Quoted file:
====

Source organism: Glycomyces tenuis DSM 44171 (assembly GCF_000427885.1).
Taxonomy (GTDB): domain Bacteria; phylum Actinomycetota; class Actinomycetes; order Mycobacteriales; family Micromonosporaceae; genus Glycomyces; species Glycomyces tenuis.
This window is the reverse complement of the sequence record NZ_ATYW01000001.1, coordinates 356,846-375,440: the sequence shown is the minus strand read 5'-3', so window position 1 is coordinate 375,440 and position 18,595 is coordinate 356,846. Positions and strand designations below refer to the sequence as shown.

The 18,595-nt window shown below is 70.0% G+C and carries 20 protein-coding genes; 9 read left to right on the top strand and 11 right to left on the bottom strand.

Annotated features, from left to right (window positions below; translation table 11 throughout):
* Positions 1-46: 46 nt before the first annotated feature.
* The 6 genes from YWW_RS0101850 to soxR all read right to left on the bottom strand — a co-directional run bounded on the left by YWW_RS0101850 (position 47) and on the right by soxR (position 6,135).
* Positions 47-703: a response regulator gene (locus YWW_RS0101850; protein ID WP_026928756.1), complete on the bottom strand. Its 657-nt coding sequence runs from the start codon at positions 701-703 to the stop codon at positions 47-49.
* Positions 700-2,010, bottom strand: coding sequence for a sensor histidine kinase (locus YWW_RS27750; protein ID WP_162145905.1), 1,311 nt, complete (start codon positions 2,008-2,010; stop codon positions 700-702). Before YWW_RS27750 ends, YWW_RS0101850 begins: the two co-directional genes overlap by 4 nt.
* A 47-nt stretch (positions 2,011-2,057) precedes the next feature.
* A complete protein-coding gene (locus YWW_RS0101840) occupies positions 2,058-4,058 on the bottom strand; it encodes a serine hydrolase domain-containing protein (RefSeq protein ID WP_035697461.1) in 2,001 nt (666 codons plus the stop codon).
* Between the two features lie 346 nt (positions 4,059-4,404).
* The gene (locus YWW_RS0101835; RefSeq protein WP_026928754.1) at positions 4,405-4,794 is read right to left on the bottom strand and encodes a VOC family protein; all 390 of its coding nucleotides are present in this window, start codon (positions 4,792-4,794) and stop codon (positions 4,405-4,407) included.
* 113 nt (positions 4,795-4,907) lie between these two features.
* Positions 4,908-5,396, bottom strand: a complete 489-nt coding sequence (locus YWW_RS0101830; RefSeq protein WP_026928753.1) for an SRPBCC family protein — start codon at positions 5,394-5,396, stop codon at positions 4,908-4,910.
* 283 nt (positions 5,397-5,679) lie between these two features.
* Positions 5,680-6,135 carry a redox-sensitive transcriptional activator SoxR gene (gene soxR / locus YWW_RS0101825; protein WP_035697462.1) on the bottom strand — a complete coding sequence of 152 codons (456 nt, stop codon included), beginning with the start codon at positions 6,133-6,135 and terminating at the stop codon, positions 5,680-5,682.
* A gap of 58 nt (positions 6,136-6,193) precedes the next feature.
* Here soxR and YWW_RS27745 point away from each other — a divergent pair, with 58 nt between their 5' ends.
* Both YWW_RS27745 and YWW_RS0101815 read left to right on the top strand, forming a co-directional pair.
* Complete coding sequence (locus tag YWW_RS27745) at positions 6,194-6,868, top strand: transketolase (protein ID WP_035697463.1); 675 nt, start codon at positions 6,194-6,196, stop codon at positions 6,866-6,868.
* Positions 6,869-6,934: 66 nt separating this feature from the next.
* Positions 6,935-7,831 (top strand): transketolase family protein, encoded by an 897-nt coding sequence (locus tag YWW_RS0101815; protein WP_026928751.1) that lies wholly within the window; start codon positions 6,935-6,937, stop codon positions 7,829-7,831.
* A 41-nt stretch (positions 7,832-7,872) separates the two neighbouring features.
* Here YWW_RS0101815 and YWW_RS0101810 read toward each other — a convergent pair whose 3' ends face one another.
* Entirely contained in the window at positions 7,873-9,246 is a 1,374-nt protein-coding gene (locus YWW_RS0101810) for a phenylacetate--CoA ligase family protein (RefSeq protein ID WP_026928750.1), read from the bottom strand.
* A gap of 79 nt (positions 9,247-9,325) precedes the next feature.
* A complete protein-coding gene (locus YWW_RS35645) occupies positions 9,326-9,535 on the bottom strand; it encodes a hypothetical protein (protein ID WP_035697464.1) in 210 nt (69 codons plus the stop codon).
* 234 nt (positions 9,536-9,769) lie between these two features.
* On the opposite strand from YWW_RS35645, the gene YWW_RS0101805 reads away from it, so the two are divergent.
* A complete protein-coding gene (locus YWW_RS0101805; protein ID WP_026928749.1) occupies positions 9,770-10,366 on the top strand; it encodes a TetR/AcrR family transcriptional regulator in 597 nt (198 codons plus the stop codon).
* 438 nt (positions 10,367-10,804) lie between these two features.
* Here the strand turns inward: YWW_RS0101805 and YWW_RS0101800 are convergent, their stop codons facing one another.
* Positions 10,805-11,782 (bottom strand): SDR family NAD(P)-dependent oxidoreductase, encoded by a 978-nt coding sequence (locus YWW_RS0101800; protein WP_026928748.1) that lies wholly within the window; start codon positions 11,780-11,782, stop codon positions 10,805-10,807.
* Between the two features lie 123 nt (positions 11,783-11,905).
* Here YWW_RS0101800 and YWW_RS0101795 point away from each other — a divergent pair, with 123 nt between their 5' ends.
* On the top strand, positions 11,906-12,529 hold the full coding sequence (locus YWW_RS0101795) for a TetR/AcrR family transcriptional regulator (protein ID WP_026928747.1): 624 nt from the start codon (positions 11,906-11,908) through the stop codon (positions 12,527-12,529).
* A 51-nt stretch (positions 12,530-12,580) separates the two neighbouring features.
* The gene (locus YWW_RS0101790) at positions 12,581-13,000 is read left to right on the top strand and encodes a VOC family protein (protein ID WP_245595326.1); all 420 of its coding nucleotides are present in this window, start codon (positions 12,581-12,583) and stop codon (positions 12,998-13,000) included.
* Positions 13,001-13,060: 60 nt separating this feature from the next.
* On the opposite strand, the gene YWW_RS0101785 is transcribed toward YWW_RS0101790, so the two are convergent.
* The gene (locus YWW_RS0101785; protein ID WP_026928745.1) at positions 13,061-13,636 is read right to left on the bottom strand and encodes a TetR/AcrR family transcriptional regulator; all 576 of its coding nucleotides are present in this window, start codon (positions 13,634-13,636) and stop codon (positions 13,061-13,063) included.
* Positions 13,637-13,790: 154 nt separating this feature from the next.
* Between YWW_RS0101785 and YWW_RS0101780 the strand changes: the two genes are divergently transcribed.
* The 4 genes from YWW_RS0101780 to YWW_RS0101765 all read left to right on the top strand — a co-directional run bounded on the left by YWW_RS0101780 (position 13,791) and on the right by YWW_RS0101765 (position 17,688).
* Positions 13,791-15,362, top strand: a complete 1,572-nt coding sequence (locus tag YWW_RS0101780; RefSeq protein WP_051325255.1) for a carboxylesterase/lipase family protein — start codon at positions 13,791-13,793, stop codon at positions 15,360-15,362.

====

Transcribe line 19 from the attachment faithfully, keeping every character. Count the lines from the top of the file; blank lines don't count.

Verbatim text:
* Here soxR and YWW_RS27745 point away from each other — a divergent pair, with 58 nt between their 5' ends.